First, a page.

As Joni Mitchell once said, we’re captive on a carousel of Trump.

Some riders, upon learning of the carousel’s sponsor, want to get off.

“We bought the tickets too soon,” said a woman quoted in the NY Press article written by Daniel Fitzsimmons earlier this year. Another rider quoted in that piece noted, “If it had been something like picking which shop or café to go in, I would have picked one that wasn’t Trump.” Others said that it didn’t matter. “Not with a three year old,” said Sarah Orza, pushing a stroller.

In 2015, after Trump’s racist comments on Mexicans and immigration, the city explored ways of terminating its relationship with the Trump organization, according to the NY Press story; the license agreements do contain terminate-at-will clauses. But a DeBlasio spokeswoman says that a review of the contracts provides “no legal way to cancel.”

The Central Park Carousel, of course, isn’t the only structure that presents a moral choice to New Yorkers. If you consider Trump a threat to the future of the country, as many reasonable people do, then is it immoral to shop at Trump Tower on Fifth Avenue? Do you boycott Trump World Tower on United Nations Plaza, or The Trump Building on Wall Street, or Trump International Hotel and Tower on Columbus Circle? Surely some fraction of every dime spent in those buildings winds up in the pockets of the man who has called women like me (just to pick an example) “fat pigs,” “dogs,” and “disgusting animals.”

We’re captive on a carousel of Trump.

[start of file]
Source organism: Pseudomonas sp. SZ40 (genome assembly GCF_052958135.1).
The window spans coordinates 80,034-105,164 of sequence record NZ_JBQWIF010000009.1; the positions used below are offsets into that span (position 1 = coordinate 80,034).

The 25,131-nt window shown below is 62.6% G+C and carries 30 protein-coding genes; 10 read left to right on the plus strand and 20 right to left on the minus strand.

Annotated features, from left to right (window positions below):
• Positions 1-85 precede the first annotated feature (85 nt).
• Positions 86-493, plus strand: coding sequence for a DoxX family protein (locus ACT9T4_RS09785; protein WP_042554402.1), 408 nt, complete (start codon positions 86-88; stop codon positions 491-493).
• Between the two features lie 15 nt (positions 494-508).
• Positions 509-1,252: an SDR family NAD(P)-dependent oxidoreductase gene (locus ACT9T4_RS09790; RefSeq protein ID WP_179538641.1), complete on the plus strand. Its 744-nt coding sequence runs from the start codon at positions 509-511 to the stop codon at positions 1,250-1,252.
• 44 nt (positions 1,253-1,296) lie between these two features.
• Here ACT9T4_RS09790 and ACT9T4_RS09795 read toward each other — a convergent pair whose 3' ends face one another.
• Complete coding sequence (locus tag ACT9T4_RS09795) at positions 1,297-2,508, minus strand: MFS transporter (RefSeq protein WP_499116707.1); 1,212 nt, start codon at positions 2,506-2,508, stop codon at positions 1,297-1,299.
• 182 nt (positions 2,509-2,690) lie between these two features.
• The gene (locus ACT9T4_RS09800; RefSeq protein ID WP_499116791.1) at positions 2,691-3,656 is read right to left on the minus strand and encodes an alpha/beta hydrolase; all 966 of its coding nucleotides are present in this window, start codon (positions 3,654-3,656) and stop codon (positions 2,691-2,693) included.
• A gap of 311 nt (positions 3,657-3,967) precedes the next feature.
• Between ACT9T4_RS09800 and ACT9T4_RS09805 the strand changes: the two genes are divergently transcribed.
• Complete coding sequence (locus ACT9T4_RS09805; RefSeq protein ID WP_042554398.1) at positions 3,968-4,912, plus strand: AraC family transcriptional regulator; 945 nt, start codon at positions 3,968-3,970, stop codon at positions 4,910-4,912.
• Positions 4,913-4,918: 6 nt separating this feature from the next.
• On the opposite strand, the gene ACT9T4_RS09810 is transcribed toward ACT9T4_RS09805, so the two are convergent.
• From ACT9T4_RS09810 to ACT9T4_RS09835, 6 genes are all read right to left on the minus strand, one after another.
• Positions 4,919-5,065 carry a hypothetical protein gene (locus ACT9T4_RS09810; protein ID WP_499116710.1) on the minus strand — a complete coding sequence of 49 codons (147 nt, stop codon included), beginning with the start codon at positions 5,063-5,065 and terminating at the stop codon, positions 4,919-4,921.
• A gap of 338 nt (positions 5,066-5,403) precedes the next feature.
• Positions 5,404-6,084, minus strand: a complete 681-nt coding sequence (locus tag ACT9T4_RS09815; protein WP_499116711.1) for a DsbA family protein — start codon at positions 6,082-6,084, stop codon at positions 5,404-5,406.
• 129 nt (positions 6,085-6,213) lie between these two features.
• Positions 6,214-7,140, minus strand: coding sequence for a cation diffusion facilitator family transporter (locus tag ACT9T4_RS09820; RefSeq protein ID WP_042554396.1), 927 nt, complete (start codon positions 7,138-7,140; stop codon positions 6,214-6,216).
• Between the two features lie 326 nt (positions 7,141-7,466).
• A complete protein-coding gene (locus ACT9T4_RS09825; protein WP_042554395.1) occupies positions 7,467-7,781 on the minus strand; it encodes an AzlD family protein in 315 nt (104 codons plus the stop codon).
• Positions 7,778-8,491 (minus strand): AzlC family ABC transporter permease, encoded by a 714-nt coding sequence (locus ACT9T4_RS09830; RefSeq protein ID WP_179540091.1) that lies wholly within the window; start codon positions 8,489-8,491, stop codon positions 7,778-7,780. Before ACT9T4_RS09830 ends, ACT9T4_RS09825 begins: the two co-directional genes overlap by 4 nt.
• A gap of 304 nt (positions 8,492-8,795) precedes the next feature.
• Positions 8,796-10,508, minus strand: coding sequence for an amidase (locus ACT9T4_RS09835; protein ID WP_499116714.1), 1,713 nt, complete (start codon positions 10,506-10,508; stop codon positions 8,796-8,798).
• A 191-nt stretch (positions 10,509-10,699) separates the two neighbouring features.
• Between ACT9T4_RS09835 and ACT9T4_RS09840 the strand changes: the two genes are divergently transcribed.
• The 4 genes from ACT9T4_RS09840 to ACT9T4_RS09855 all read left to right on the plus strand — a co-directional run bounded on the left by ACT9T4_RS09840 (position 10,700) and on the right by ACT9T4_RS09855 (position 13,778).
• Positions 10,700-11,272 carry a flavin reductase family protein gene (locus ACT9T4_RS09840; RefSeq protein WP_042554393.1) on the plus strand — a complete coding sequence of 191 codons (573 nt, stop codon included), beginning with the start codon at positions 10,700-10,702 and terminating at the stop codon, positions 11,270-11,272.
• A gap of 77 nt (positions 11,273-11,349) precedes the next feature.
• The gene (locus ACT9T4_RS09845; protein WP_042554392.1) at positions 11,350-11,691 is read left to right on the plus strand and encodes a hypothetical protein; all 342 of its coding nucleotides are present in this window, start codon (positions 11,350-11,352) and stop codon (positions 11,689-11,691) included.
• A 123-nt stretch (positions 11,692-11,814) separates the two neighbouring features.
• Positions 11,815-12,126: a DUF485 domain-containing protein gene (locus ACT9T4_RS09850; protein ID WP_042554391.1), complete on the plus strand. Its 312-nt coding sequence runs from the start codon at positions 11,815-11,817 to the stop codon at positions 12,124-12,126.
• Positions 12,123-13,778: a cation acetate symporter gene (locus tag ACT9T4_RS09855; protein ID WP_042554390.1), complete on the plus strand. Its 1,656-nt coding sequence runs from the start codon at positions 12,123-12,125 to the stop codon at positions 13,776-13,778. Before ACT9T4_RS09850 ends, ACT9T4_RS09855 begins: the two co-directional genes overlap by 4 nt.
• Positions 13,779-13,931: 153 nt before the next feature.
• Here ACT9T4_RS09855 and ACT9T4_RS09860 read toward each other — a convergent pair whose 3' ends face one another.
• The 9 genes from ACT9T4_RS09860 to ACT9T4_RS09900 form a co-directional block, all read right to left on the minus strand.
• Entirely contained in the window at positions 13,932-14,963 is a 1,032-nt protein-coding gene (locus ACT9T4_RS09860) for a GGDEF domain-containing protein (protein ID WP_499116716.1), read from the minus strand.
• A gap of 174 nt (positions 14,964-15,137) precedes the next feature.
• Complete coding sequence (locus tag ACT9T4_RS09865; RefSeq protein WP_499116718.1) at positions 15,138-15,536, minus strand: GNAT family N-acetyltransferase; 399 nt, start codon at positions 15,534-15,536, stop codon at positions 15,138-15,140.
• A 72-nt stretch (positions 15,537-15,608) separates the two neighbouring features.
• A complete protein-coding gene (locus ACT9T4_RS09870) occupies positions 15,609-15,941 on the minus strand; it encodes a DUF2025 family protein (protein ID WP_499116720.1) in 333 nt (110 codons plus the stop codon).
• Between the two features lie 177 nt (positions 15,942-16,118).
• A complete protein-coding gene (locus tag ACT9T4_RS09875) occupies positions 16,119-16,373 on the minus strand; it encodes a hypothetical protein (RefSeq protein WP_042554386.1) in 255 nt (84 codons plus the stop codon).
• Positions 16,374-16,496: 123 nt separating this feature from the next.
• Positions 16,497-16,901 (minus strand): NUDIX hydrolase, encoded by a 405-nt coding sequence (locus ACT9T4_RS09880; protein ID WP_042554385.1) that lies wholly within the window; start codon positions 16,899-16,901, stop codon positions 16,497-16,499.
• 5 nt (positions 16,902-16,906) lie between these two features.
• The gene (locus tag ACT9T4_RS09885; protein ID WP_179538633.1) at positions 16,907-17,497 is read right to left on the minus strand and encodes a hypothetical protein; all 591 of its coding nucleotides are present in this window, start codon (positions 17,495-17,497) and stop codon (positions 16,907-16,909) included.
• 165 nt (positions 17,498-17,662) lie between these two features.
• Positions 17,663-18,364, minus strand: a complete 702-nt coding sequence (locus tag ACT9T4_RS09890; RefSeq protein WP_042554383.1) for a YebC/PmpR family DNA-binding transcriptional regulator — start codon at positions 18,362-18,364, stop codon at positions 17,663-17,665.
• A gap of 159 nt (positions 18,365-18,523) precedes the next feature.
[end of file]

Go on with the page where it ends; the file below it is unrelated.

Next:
Personally, I don’t find it particularly difficult to boycott Trump’s businesses or buildings. There are lots of places to spend money in New York.

But the carousel is different.

Sometimes I think about my friend John, the man driven to tears by the sound of the carousel’s band organ, back in 1980. I had always thought that at that moment he’d been stabbed by the past, by the memory of everything he’d been robbed of by the passing of years.

But maybe I was wrong. Maybe, in that moment, he was having a sudden premonition of the future, of everything we had yet to lose. In the end, our innocence may be the least of it.

There’s a set of Rules posted at the entrance. On the Trump Carousel, “Everyone must pay.” John Barth would have found that metaphor satisfyingly homely — and true.

But I would like to think that the carousel — like the country itself — can outlast the foolishness of any one man, even one as colossal as Trump. As I watched the children going around on their ponies recently, their faces full of wonder, it was hard not to feel something grander than resentment.

At the end of Catcher in the Rye, Holden Caulfield senses something like this too on his sister’s face, even as he gets drenched in the rain while he watches her. “I felt so happy all of a sudden,” he says. “the way old Phoebe kept going around and around. I was damn near bawling, I felt so damn happy, if you want to know the truth.…God, I wish you could have been there.”



Jenny Boylan

Anna Quindlen Writer in Residence at Barnard College of Columbia University; New York Times Contributing Opinion Writer; National Co-chair, GLAAD.